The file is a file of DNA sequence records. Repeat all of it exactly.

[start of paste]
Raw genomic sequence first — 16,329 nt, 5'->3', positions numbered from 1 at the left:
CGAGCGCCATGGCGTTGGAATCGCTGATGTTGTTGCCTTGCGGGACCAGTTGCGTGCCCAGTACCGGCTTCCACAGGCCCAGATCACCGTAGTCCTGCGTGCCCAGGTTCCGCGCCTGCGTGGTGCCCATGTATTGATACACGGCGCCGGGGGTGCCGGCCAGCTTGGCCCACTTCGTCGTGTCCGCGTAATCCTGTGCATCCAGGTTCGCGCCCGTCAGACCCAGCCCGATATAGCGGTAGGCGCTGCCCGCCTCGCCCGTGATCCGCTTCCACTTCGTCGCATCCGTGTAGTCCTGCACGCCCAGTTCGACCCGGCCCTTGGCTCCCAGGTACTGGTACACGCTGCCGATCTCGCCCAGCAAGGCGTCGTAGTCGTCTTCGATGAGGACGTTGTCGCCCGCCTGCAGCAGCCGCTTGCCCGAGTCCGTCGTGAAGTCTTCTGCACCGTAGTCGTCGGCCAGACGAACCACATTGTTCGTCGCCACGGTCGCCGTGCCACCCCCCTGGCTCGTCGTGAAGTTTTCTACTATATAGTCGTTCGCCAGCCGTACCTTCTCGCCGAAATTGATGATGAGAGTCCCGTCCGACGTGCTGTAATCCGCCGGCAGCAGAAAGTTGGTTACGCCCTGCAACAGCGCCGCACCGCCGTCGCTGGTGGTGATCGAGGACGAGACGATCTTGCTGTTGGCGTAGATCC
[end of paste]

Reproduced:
Raw genomic sequence first — 16,329 nt, 5'->3', positions numbered from 1 at the left:
CGAGCGCCATGGCGTTGGAATCGCTGATGTTGTTGCCTTGCGGGACCAGTTGCGTGCCCAGTACCGGCTTCCACAGGCCCAGATCACCGTAGTCCTGCGTGCCCAGGTTCCGCGCCTGCGTGGTGCCCATGTATTGATACACGGCGCCGGGGGTGCCGGCCAGCTTGGCCCACTTCGTCGTGTCCGCGTAATCCTGTGCATCCAGGTTCGCGCCCGTCAGACCCAGCCCGATATAGCGGTAGGCGCTGCCCGCCTCGCCCGTGATCCGCTTCCACTTCGTCGCATCCGTGTAGTCCTGCACGCCCAGTTCGACCCGGCCCTTGGCTCCCAGGTACTGGTACACGCTGCCGATCTCGCCCAGCAAGGCGTCGTAGTCGTCTTCGATGAGGACGTTGTCGCCCGCCTGCAGCAGCCGCTTGCCCGAGTCCGTCGTGAAGTCTTCTGCACCGTAGTCGTCGGCCAGACGAACCACATTGTTCGTCGCCACGGTCGCCGTGCCACCCCCCTGGCTCGTCGTGAAGTTTTCTACTATATAGTCGTTCGCCAGCCGTACCTTCTCGCCGAAATTGATGATGAGAGTCCCGTCCGACGTGCTGTAATCCGCCGGCAGCAGAAAGTTGGTTACGCCCTGCAACAGCGCCGCACCGCCGTCGCTGGTGGTGATCGAGGACGAGACGATCTTGCTGTTGGCGTAGATCC